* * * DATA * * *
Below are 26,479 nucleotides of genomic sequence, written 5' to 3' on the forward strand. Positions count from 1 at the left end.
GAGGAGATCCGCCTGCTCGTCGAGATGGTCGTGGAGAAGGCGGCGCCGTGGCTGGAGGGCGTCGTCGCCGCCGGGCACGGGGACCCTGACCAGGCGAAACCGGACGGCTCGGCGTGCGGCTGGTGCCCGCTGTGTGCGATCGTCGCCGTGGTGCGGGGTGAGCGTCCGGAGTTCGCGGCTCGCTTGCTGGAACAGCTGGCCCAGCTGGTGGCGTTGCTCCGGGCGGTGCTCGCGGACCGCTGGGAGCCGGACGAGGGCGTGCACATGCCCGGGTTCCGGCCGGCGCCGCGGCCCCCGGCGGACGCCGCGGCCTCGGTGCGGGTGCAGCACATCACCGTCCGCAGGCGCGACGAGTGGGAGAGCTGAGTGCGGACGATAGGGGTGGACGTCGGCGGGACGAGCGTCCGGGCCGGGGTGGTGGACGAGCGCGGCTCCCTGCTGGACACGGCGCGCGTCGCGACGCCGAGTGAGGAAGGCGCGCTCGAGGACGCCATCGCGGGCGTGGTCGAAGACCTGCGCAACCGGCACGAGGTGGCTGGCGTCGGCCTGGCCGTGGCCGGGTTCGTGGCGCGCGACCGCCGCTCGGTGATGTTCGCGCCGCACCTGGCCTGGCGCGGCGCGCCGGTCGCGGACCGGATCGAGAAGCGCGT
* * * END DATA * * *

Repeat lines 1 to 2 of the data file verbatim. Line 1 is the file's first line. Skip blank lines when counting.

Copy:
Below are 26,479 nucleotides of genomic sequence, written 5' to 3' on the forward strand. Positions count from 1 at the left end.
GAGGAGATCCGCCTGCTCGTCGAGATGGTCGTGGAGAAGGCGGCGCCGTGGCTGGAGGGCGTCGTCGCCGCCGGGCACGGGGACCCTGACCAGGCGAAACCGGACGGCTCGGCGTGCGGCTGGTGCCCGCTGTGTGCGATCGTCGCCGTGGTGCGGGGTGAGCGTCCGGAGTTCGCGGCTCGCTTGCTGGAACAGCTGGCCCAGCTGGTGGCGTTGCTCCGGGCGGTGCTCGCGGACCGCTGGGAGCCGGACGAGGGCGTGCACATGCCCGGGTTCCGGCCGGCGCCGCGGCCCCCGGCGGACGCCGCGGCCTCGGTGCGGGTGCAGCACATCACCGTCCGCAGGCGCGACGAGTGGGAGAGCTGAGTGCGGACGATAGGGGTGGACGTCGGCGGGACGAGCGTCCGGGCCGGGGTGGTGGACGAGCGCGGCTCCCTGCTGGACACGGCGCGCGTCGCGACGCCGAGTGAGGAAGGCGCGCTCGAGGACGCCATCGCGGGCGTGGTCGAAGACCTGCGCAACCGGCACGAGGTGGCTGGCGTCGGCCTGGCCGTGGCCGGGTTCGTGGCGCGCGACCGCCGCTCGGTGATGTTCGCGCCGCACCTGGCCTGGCGCGGCGCGCCGGTCGCGGACCGGATCGAGAAGCGCGT